Picture: Conducting land transfer focus group (from left to right: Youth, Kazungula Ke Kosi (Cheif), Lyndsay, Myself, VDC member)
You might think it strange that I haven’t written much about day to day life and what I am actually doing work wise here. The reason for this is while work is super interesting and quite the learning experience it is also emotionally draining. I have had the opportunity to sit in on paralegal advice and mediation meetings with our boss and some of the different people passing through the office looking for help. And while these meetings are confidential I can insure you that listening to stories of abuse, emotion, trickery, and drama leave me feeling as if I have just stepped into a novel. As the words pour out of the people mouths, can see them as if written on the pages of the No 1. Ladies Detective Agency.
Lyndsay and my personal project has been to write an action study report on land transfers in the Chobe district. Conducting three separate studies in the communities of Kazungula, Losoma, and Pandamatanga. This has entailed meetings with Land Board, The Ke Kossi (Village Chief), Village Development Council, data collection from the register, running a focus group with key respondents and youth and also conducting interviews throughout the community.
We have first hand experienced what Ntema calls the snowball effect. A compiling of issues ultimately building off of each other. Landlessness further amplifying poverty, leading to alcohol and substance abuse, prostitution, increased HIV/AIDS, OVCs (orphans and venerable children). In alignment with Ditshwanellos mandate the programs goal is poverty eradication rather then poverty elevation. This problem is tackled with a multi dimensional approach of awareness, advice and advocacy. Through informing people of their rights and the value of their land we are able to target the problem of landlessness created by the increased number of land transfers by vulnerable people.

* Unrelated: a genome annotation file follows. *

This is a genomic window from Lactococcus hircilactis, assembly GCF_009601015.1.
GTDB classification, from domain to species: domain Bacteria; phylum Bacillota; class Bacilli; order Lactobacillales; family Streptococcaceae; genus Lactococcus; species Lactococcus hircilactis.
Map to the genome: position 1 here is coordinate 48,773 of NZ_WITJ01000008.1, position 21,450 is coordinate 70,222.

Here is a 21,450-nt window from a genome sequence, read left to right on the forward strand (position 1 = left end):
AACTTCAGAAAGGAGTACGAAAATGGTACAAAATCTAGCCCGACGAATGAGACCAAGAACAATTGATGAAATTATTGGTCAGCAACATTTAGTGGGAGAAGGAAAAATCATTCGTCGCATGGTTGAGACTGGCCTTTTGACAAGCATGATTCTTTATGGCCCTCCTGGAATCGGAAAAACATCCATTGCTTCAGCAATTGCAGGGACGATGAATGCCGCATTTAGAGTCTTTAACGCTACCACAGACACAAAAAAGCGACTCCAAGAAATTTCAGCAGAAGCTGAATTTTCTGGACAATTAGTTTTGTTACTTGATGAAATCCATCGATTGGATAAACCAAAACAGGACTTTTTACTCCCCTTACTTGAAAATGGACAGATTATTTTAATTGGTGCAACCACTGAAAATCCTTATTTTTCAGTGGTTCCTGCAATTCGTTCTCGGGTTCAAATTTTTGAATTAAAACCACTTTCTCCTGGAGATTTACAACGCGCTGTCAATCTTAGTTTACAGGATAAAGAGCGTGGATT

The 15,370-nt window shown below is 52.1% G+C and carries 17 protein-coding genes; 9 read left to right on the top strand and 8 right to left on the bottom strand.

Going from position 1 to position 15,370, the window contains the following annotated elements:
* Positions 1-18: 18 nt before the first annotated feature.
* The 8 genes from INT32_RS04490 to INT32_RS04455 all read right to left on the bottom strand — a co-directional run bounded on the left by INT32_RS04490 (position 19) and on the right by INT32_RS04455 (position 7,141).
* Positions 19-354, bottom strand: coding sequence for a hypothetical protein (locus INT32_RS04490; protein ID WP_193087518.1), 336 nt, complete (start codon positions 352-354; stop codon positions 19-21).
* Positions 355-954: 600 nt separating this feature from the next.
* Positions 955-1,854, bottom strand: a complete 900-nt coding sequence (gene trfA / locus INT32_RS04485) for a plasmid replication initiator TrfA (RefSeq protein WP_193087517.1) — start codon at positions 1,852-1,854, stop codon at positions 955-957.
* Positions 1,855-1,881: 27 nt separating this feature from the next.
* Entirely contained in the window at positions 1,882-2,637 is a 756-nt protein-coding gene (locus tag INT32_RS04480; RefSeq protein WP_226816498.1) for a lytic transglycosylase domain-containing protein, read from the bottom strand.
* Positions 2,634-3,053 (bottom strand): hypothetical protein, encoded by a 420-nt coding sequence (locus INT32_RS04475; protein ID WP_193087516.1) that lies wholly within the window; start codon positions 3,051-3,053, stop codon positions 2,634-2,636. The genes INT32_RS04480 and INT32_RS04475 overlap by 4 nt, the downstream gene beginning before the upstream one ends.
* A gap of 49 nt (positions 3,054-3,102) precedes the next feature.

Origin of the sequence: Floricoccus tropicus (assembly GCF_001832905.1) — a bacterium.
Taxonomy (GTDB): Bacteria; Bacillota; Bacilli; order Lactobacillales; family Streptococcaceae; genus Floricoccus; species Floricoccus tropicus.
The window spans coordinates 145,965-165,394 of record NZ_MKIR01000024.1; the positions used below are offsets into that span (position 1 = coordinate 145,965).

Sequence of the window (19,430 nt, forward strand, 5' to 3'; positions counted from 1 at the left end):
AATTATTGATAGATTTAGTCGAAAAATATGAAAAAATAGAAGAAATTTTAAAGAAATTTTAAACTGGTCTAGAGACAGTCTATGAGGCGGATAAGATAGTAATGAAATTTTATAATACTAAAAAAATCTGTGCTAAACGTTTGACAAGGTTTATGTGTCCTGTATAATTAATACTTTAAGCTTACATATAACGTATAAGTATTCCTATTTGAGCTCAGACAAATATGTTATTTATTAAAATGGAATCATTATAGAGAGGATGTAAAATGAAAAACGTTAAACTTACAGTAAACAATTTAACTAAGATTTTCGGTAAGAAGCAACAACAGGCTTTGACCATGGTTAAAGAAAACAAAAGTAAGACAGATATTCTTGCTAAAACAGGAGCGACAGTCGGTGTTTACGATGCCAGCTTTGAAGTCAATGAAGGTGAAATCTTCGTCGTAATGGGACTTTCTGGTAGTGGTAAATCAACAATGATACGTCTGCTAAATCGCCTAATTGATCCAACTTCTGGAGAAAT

In the interview process we have come across three obstacles so far. First off the always impeding language barrier. Even though English and Setswana are the two national languages in Botswana, many people speak their traditional tribal language still and only have broken Setswana or English. In many cases Susan has had to help translate. We have slowly been picking up bits of Setswana and along with basic introductions have mastered the phrase “No I am not trying to buy your land.” The second thing working against us has been the issue of substance abuse. Finding ourselves limited to the mornings as after lunch an alarming number of people hanging around are drunk and along with extended conversation its just generally more difficult. The most personal and challenging hurdle I have encountered is that often when people hear we are from the human rights office they ask for help and so with no expertise other then an open ear and empathetic nod we listen to their stories…No papers. Signed papers. Wrong papers. A young girl sick. Growing tumor.Shrinking heath. A toddler going hungry. No uniforms no school. A mother overworked. Searching for work. A dead father. Drunk father. No father.